When we’re young, we believe that we have all of the time in the world to achieve our career goals, travel the world, and settle down and start a family. However, the lifestyle that we live today has a bigger impact on how we’ll fare in later life than most people realize.
A healthy lifestyle goes beyond eating healthy and exercising regularly. It also includes getting enough sleep every night, abstaining from bad habits, and focusing on your mental health.
Everyone is different, so one person’s version of a healthy lifestyle won’t look exactly the same as another’s. However, everyone (both younger and older) can benefit from following these four tips.
1. Bad Habits
It’s safe to say that everyone has at least one bad habit, whether it’s nail biting, procrastinating, shopping excessively. However, certain bad habits are more detrimental to health than others— and can cause health problems both immediately and in later life.
Smoking cigarettes is probably the most common habit that’s detrimental to health that people engage in. Of course cigarette smokers know how dangerous this habit is, but it’s a habit that can be extremely hard to quit. Close to 90% of lung cancers are caused by smoking cigarettes, and 30% of heart disease is caused by smoking. Smoking usually presents problems as time goes on, but the good news is that it’s never too late to quit.
• Overexposure to the Sun
The sun is actually good for both mental and physical health, but too much sun can cause problems— especially for those who don’t wear and reapply sunscreen. Even overexposure with sunscreen can start to become dangerous, as is excessive tanning in tanning beds. Try to stay out of the sun during the hottest parts of the day (usually between 10:00 A.M. and 3:00 P.M.), use sunscreen with an SPF of at least 30 (and reapply often), and stay in the shade when possible.
• Drinking too Much Alcohol
Drinking once or twice a week isn’t detrimental to health. In fact, drinking one glass of wine a day (for women; two glasses for men) is considered drinking in moderation. Drinking becomes problematic when you overdrink on a regular basis because it can damage your liver, and in some cases, cause liver cancer and cancer of the mouth. Excessive drinking can also lead to high blood pressure.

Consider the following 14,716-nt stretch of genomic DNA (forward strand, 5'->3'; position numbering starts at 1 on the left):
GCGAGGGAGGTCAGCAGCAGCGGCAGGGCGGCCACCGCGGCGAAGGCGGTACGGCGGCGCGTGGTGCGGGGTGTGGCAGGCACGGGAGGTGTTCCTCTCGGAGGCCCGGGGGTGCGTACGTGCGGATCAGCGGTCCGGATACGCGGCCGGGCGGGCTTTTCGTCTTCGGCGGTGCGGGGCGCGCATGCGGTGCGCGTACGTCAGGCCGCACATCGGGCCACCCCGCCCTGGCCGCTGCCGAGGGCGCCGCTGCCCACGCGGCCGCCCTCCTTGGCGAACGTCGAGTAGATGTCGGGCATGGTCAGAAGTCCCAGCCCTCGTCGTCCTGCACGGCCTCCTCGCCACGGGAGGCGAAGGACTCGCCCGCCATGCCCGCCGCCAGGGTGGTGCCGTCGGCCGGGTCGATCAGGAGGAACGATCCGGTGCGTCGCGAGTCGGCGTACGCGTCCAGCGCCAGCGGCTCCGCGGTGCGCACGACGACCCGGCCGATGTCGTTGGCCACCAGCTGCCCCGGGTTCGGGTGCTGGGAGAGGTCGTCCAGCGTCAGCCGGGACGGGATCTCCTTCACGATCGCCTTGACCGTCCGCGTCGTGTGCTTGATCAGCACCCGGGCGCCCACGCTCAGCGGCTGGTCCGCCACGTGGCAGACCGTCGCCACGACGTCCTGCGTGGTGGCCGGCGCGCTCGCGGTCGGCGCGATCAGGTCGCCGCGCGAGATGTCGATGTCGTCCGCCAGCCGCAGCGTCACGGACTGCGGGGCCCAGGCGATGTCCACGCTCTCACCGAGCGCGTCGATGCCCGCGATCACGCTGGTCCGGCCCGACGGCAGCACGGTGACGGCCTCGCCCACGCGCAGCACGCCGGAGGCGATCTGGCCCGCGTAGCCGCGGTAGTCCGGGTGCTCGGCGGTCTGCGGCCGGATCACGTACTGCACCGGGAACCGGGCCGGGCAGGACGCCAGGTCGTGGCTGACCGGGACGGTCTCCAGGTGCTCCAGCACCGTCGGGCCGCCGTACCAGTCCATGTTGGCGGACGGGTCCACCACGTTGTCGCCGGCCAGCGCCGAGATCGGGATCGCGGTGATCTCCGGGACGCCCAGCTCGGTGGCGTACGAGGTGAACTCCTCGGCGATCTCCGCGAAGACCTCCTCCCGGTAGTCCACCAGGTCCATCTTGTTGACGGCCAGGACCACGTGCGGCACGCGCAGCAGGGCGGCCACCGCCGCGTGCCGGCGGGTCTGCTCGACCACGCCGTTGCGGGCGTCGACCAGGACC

The majority of people know that eating healthy can prevent a lot of problems later in life, but like the bad habits listed above, bad eating habits can be hard to break. Also, everyone’s dietary needs differ, so there’s no one perfect diet. Still, here’s how poor nutrition can result in health problems later on.
• Heart Disease and Stroke
High blood pressure and high cholesterol are two of the main contributors to heart diseases and stroke, and these two conditions themselves are usually caused by poor eating. Sugar, salt, saturated fats, red meat, sodas, fried foods, and processed foods are some of the things that contribute to heart disease and stroke.
This is a condition in which the bones lose their density and become brittle. Osteoporosis affects more women than men, and is one of the main reasons why older adults are more prone to bone fractures and breaks. According to NHLC These fractures and breaks can occur from a fall— whether it’s an accidental fall in the home or while out, or an intentional fall resulting from elder abuse. The best way to strengthen the bones is to eat a diet rich in calcium and vitamin D.
• Type 2 Diabetes
This type of diabetes is when the body doesn’t produce enough insulin, or resists insulin altogether. While type 2 diabetes is still more prevalent in adults, it’s also becoming more common in children. Many of the same foods that cause heart disease and stroke also cause type 2 diabetes. This is why it’s important to focus more on unsaturated fats, whole grains, leafy greens, and whole fruit.
3. Physical Activity
New studies are showing that being sedentary (inactive) is just as bad as smoking, if not worse. It is recommended that adults get at least 150 minutes of physical activity each week, which can be broken down into 30 minutes a day for five days out of the week. This can seem like a lot and even be intimidating for many people, but the good news is that physical activity doesn’t necessarily have to be vigorous exercise. You can do meditation that helps you relax and keeps you fit.
Some examples of physical activity include:
4. Sleeping Patterns
Sleep is one of the foundations of a healthy lifestyle. Life and sleep are inextricably linked. Sleep disturbances have a number of social, psychological, financial, and health implications. Sleep has a definite impact on wellbeing, and lifestyle has an impact on sleep. At the minimum, adults need at least seven hours of sleep to function. Unfortunately, many adults run on five and even four hours of sleep each night, which can have detrimental effects later on. Inadequate sleep can affect judgment and emotions, and it can also lead to mental health problems such as depression. It can also lead to diabetes and heart disease later on in life. Again, adults need between seven and nine hours of sleep, whereas:
- Teens need 8-10 hours
- School-aged children need 9-12 hours
- Preschoolers and toddlers need 11-13 hours (including naps)
- Babies need 12-16 hours (including naps)
- Newborn babies need 14-17 hours
A good night’s sleep doesn’t just depend on the amount of hours, but also the quality of sleep. Certain environmental conditions and sleep disorders can prevent this, so talk to your doctor if you’re having trouble sleeping.
It’s never too late to switch over to a healthier lifestyle. Just make sure you consult with a healthcare professional before making any major changes.